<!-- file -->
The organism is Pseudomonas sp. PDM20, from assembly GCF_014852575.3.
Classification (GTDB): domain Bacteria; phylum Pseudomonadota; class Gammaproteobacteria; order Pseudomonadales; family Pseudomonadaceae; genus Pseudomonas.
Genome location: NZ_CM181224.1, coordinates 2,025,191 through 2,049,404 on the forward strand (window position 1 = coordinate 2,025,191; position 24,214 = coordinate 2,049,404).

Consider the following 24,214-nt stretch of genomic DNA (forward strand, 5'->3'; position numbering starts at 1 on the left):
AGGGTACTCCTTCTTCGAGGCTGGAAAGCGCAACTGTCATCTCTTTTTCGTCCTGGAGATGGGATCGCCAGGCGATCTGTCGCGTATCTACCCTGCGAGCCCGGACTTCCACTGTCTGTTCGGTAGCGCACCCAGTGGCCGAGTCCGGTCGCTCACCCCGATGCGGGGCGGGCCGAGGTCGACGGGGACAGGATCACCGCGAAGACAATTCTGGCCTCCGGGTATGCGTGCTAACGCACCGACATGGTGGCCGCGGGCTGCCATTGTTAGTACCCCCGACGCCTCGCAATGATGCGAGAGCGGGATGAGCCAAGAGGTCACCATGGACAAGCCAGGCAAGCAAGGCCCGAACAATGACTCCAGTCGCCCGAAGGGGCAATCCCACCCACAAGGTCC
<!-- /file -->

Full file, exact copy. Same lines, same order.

The organism is Pseudomonas sp. PDM20, from assembly GCF_014852575.3.
Classification (GTDB): domain Bacteria; phylum Pseudomonadota; class Gammaproteobacteria; order Pseudomonadales; family Pseudomonadaceae; genus Pseudomonas.
Genome location: NZ_CM181224.1, coordinates 2,025,191 through 2,049,404 on the forward strand (window position 1 = coordinate 2,025,191; position 24,214 = coordinate 2,049,404).

Consider the following 24,214-nt stretch of genomic DNA (forward strand, 5'->3'; position numbering starts at 1 on the left):
AGGGTACTCCTTCTTCGAGGCTGGAAAGCGCAACTGTCATCTCTTTTTCGTCCTGGAGATGGGATCGCCAGGCGATCTGTCGCGTATCTACCCTGCGAGCCCGGACTTCCACTGTCTGTTCGGTAGCGCACCCAGTGGCCGAGTCCGGTCGCTCACCCCGATGCGGGGCGGGCCGAGGTCGACGGGGACAGGATCACCGCGAAGACAATTCTGGCCTCCGGGTATGCGTGCTAACGCACCGACATGGTGGCCGCGGGCTGCCATTGTTAGTACCCCCGACGCCTCGCAATGATGCGAGAGCGGGATGAGCCAAGAGGTCACCATGGACAAGCCAGGCAAGCAAGGCCCGAACAATGACTCCAGTCGCCCGAAGGGGCAATCCCACCCACAAGGTCC